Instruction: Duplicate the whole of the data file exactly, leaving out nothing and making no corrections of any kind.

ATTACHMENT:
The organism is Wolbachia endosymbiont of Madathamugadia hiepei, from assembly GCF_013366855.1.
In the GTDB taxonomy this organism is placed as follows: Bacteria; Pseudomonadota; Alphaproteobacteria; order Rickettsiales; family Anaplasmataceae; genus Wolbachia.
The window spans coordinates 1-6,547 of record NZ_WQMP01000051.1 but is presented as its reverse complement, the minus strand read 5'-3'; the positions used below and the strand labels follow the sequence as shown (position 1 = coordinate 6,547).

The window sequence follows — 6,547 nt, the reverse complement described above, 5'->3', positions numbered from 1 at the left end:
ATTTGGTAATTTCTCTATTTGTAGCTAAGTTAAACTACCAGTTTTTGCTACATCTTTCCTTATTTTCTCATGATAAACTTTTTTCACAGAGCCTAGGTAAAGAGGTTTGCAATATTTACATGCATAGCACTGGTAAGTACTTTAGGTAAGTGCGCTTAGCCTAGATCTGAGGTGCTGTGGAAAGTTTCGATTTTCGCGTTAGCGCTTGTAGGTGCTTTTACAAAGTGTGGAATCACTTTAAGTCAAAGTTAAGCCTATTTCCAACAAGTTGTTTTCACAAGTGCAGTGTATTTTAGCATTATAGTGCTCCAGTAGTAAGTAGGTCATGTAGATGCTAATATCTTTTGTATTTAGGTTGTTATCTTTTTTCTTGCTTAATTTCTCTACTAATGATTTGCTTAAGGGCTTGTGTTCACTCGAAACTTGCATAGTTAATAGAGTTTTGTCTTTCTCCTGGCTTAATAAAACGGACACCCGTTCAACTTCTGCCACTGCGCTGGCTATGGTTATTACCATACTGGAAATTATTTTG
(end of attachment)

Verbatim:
The organism is Wolbachia endosymbiont of Madathamugadia hiepei, from assembly GCF_013366855.1.
In the GTDB taxonomy this organism is placed as follows: Bacteria; Pseudomonadota; Alphaproteobacteria; order Rickettsiales; family Anaplasmataceae; genus Wolbachia.
The window spans coordinates 1-6,547 of record NZ_WQMP01000051.1 but is presented as its reverse complement, the minus strand read 5'-3'; the positions used below and the strand labels follow the sequence as shown (position 1 = coordinate 6,547).

The window sequence follows — 6,547 nt, the reverse complement described above, 5'->3', positions numbered from 1 at the left end:
ATTTGGTAATTTCTCTATTTGTAGCTAAGTTAAACTACCAGTTTTTGCTACATCTTTCCTTATTTTCTCATGATAAACTTTTTTCACAGAGCCTAGGTAAAGAGGTTTGCAATATTTACATGCATAGCACTGGTAAGTACTTTAGGTAAGTGCGCTTAGCCTAGATCTGAGGTGCTGTGGAAAGTTTCGATTTTCGCGTTAGCGCTTGTAGGTGCTTTTACAAAGTGTGGAATCACTTTAAGTCAAAGTTAAGCCTATTTCCAACAAGTTGTTTTCACAAGTGCAGTGTATTTTAGCATTATAGTGCTCCAGTAGTAAGTAGGTCATGTAGATGCTAATATCTTTTGTATTTAGGTTGTTATCTTTTTTCTTGCTTAATTTCTCTACTAATGATTTGCTTAAGGGCTTGTGTTCACTCGAAACTTGCATAGTTAATAGAGTTTTGTCTTTCTCCTGGCTTAATAAAACGGACACCCGTTCAACTTCTGCCACTGCGCTGGCTATGGTTATTACCATACTGGAAATTATTTTG